As Washington’s recreational marijuana market prepares to get underway, the man responsible for assisting the state’s Liquor Control Board in developing pot policies has revealed some concerns.

In a recent article published in the Washington Monthly, University of California Los Angeles public policy professor Mark Kleiman writes that while a great deal of Washingtonians associate legal marijuana with high prices, he fears the market will not charge a substantial enough rate.

“Producing anything legally is much cheaper than producing anything illegally,” said Kleiman in a recent interview with KPLU. “It’s heavily taxed as a percentage of the retail price, compared to shoes. But whether that’s a heavy tax per gram of cannabis depends on what the retail price is.”

Kleiman speculates the production of a single gram of marijuana is poised to cost in the neighborhood of 50 cents once the market steadies. He worries, however, that the potential for retail pot prices to drop down below the black market will create a frenzy of elevated marijuana use, one he believes can only be controlled by keeping the price of weed out of commoners reach.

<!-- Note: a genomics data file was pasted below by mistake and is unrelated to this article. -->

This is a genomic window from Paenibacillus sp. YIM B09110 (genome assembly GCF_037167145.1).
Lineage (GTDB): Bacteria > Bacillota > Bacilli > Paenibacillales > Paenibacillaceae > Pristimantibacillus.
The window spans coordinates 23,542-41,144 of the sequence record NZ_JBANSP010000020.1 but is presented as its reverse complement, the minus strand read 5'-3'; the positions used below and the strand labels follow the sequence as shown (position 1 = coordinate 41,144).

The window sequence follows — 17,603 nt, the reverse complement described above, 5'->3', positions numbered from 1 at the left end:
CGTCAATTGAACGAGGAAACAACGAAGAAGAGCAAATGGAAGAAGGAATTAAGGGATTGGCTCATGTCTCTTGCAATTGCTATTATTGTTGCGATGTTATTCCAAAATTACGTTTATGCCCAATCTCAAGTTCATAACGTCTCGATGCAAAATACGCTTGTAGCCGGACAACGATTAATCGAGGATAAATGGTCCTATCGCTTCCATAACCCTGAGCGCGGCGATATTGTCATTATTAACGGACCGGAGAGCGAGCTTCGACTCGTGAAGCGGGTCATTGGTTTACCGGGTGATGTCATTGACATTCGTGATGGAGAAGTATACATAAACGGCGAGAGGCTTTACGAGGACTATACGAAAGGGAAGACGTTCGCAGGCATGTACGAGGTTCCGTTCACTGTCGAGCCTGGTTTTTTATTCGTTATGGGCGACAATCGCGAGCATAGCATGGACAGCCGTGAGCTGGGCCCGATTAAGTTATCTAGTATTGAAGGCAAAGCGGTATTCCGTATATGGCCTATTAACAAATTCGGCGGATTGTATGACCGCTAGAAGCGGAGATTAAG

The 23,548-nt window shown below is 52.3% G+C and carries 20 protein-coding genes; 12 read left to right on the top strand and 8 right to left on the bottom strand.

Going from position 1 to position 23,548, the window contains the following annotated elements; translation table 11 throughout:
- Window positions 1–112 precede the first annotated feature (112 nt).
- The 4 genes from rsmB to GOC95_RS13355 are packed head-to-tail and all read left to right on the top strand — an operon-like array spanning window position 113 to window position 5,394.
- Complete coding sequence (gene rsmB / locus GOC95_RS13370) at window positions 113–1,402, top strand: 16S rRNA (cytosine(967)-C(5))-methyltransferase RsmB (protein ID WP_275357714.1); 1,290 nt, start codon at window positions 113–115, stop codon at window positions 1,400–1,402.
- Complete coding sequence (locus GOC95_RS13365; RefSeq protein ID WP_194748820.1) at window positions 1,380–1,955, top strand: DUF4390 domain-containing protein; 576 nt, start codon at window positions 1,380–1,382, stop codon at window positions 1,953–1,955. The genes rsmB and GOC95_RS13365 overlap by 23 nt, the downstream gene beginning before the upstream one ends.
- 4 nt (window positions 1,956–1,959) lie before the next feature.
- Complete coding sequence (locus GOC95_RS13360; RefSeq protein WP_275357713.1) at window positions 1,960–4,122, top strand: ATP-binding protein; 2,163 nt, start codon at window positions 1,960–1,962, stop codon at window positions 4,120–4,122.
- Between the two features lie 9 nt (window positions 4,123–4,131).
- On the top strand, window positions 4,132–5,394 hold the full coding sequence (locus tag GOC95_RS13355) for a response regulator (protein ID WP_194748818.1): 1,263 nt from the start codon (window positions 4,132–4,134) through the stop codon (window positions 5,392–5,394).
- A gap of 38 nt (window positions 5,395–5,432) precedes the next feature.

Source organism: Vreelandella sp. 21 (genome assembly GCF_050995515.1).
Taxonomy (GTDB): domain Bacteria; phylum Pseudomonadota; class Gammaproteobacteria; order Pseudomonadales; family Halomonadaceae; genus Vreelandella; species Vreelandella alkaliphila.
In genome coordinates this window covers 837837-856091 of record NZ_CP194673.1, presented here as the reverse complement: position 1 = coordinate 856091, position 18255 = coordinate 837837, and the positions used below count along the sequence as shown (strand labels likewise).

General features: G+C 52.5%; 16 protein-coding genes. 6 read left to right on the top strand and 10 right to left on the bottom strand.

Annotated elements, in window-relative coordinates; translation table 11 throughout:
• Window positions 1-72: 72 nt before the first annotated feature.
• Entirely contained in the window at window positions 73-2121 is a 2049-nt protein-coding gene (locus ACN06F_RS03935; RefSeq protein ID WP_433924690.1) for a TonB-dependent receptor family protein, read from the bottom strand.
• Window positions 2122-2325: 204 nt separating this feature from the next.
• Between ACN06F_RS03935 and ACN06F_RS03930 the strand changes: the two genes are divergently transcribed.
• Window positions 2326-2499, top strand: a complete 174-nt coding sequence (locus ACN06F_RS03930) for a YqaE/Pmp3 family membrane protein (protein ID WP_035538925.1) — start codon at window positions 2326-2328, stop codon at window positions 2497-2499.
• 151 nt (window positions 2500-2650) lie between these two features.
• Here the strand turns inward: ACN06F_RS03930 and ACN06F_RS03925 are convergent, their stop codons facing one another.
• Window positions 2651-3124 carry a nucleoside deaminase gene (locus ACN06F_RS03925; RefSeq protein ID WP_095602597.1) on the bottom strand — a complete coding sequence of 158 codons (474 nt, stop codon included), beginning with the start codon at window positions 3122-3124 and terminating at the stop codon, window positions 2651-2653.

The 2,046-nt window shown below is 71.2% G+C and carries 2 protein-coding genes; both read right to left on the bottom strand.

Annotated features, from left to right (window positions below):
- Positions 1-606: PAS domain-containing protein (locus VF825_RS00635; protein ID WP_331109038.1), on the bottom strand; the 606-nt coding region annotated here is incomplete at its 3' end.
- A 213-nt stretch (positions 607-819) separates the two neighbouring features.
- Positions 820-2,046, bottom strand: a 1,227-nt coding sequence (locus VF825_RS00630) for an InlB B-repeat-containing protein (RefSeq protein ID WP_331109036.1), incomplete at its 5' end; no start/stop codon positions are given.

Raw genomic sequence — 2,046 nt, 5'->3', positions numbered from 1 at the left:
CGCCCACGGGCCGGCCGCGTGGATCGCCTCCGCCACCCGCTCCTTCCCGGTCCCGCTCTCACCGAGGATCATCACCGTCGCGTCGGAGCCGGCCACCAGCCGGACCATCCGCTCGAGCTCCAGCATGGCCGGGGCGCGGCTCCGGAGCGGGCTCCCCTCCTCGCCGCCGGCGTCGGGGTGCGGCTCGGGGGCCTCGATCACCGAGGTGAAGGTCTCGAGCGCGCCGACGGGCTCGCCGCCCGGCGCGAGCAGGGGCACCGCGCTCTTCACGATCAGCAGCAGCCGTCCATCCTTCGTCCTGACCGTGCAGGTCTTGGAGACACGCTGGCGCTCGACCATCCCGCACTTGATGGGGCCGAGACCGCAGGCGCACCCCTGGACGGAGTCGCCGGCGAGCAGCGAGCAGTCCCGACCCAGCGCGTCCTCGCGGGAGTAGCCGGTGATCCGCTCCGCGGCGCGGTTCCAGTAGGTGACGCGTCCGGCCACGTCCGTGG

“The main bad outcome from cannabis legalization, the only one that I think matters, is an increase in heavy use, and particularly heavy use among minors,” said Kleiman. “The strongest policy level to prevent additional drug abuse is to keep prices up.”

Interestingly, Kleiman’s article also brandishes fear that relaxed attitudes and advertising across commercial airwaves will encourage the youth to consume more marijuana. He argues that although local liquor store owners are not responsible for discouraging people from drinking and driving, he believes the cannabis industry may need to consider staffing experienced pharmacologists to help educate stoners about the risks involved at the point-of-sale.

“Cannabis is, after all, a somewhat dangerous drug, and both much more complex chemically and less familiar culturally than beer or wine.”

Kleiman adds that legalizing marijuana on a state-by-state basis is riddled with problems, and that only after a distinct national policy is in place, which he admits is “slim to none,” will there exist the potential for a successful market.

Mike Adams writes for stoners and smut enthusiasts in HIGH TIMES, Playboy’s The Smoking Jacket and Hustler Magazine. You can follow him on Twitter @adamssoup and on Facebook/mikeadams73.